Greg Ray (225.887 mph) ran the fastest lap of the day. No serious incidents were reported, but Ray, Mike Groff, Robby Unser, Donnie Beechler, and Scott Harrington all brought out yellow flags for blown engines or mechanical failures.
About a half-hour into the session, Billy Boat spun and crashed in turn 1. He was uninjured, and returned to the track in a back-up car later in the afternoon.
Greg Ray once again led the speed chart at 225.124 mph.
At 3:46 p.m., rain began to fall, closing the track early for the day. Greg Ray once more led the speed chart (224.843 mph).
Overnight rain and moisture kept the track closed until 2:00 p.m. Another shower closed it again until almost 4 o'clock. A brief practice session still saw 37 drivers take to the track, and over 1,400 laps completed. Scott Goodyear (223.842 mph) finally bumped Greg Ray off the top of the speed chart.
Rookie Dave Steele crashed hard into the outside wall in turn 1 at 11:33 a.m., suffering a concussion, and was forced to sit out the remainder of the month. About an hour later, Greg Ray blew an engine, and Tyce Carlson who was behind him, slid in the oil laid down by Ray's engine. Carlson spun and tapped the outside wall in the south chute, but the car only suffered minor damage.
The third crash of the day involved Mark Dismore. He hit the wall twice between turns 1 and 2, but was not injured.
With just 30 minutes left in the day, Tony Stewart completed a lap of 226.683 mph, the fastest lap thus far for the month.
Time trials opened at 12:00 p.m., with overcast skies and temperatures in the mid-60s. The early attention focused on Tony Stewart, and his busy qualifying schedule. Stewart's attempt at "Double Duty" meant that he was due in Charlotte later that afternoon for The Winston all-star race, and had a tight window in which to qualify at Indy. Stewart was the second car in line to make a qualifying attempt, but settled for a disappointing 220.653 mph run. Minutes later, Stewart was escorted to the airport and departed for Concord, North Carolina. The slow qualifying speed put Stewart in a somewhat precarious situation that left him vulnerable to possibly being bumped before day's end.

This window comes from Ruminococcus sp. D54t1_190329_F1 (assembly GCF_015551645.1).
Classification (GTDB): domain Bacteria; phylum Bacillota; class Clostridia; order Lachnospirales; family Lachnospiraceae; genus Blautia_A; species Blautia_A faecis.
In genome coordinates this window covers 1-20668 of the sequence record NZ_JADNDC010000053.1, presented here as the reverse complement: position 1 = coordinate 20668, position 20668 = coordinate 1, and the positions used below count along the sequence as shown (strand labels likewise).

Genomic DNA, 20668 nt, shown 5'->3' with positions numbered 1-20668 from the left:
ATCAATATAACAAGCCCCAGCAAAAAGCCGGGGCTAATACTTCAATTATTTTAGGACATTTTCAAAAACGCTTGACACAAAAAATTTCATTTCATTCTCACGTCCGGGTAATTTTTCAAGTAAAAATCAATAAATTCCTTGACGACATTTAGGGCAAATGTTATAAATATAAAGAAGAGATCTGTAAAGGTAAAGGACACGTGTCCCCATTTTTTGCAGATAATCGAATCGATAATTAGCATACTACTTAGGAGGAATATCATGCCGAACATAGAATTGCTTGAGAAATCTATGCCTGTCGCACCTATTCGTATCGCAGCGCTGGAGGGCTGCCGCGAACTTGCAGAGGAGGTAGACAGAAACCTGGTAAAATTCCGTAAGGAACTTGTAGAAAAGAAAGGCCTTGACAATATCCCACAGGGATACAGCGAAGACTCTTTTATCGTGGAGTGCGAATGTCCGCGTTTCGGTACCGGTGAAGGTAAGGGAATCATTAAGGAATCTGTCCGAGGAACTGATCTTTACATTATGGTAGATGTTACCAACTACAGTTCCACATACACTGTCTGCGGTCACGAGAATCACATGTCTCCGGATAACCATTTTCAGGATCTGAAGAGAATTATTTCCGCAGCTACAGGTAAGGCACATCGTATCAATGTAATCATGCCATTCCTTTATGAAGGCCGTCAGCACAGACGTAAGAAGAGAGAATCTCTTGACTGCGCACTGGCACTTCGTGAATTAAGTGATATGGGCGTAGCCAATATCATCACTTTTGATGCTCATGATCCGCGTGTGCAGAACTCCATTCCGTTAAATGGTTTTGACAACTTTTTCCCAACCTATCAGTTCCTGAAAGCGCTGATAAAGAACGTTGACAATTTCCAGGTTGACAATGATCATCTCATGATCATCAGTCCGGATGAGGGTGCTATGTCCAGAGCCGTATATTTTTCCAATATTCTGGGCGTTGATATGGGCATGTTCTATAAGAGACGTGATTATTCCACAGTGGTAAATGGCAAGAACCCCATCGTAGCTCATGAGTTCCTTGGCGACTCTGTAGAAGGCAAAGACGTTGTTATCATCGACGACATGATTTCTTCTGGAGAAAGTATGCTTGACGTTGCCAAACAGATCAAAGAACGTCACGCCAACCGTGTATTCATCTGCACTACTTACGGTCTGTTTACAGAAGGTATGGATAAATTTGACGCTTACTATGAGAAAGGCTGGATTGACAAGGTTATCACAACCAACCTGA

At 12:50 p.m., Billy Boat crashed for the third time of the month. On his warmup lap, he spun on cold tires in turn 2, and hit the wall on the backstretch. Minutes later, Robbie Buhl crashed on his warmup lap as well.
At 1:17 p.m., Kenny Brack (222.650 mph) took over the provisional pole position with eight cars in the field. At 1:30 p.m., Arie Luyendyk took to the track, attempting to qualify for what was to be his final Indy 500. His four-lap average of 225.179 mph secured him the pole position, and was a track record for normally-aspirated engines.
The next two hours saw heavy activity, and by 3:30 p.m., the field was filled to 25 cars. The last car with a likely shot at the pole was Greg Ray. After a lap of 225.643 mph (which tied Luyendyk's fastest single lap), Ray ended up second with a four-lap average of 225.073 mph, just 0.075 seconds behind Luyendyk's time.
After a brief down period, activity picked up in the final hour. After crashing earlier in the day, Billy Boat put his car on the outside of the front row. His four-lap average of 223.469 mph was third-fastest. One car, later, Robby Gordon qualified 4th at 223.066 mph.
As time trials closed for the day at 6 o'clock, Scott Harrington completed his run, filling the field to a full 33 cars. It was the first time since 1983 that the field had been completely filled in one afternoon, and was accomplished despite a one-hour rain delay. Tony Stewart's early run held on to put him in 24th starting position.
Luyendyk's pole position was the third of his career (1993, 1997), and his fifth front row start.
The second and final day of qualifying opened with rain in the forecast and about 5-6 drivers looking to bump their way into the field. During morning practice, Lyn St. James blew an engine and crashed in turn 4. She entered the day on the bubble, and if she was bumped she would have been done for the day.
Time trials began at 12 noon, with Raul Boesel easily bumping his way into the field. He was followed by Johnny Unser who went even faster. Robbie Buhl, however, was having trouble all weekend. After crashing the day before, he blew his engine on his warm up lap, and the team feverishly started installing a new motor.
Andy Michner spun on his first qualifying attempt, but did not make any contact. He waved off his second attempt after being too slow. Rain was entering the area, and threatened to wash out the rest of the day. At 1:48 p.m., Mike Groff (220.066 mph) bumped his way into the field. However, he found himself on the bubble.
At 1:58 p.m., Foyt Racing had hastily put together a car for Robbie Buhl and put it in the qualifying line. The car had spare pieces from other machines, and the car number was taped on with black electrical tape. Buhl's run of 220.115 mph barely bumped out Groff, despite sprinkles falling during the last two laps. Seconds after the checkered flag, heavy rain began to fall, all but securing Buhl's spot in the race.
Robby Gordon skipped the session and was at Gateway for the CART Motorola 300. Greg Ray shook down his car for a few laps. Roberto Moreno, who was also participating at Gateway, did practice for about an hour, then departed for St. Louis. Both drivers came back Sunday for race day.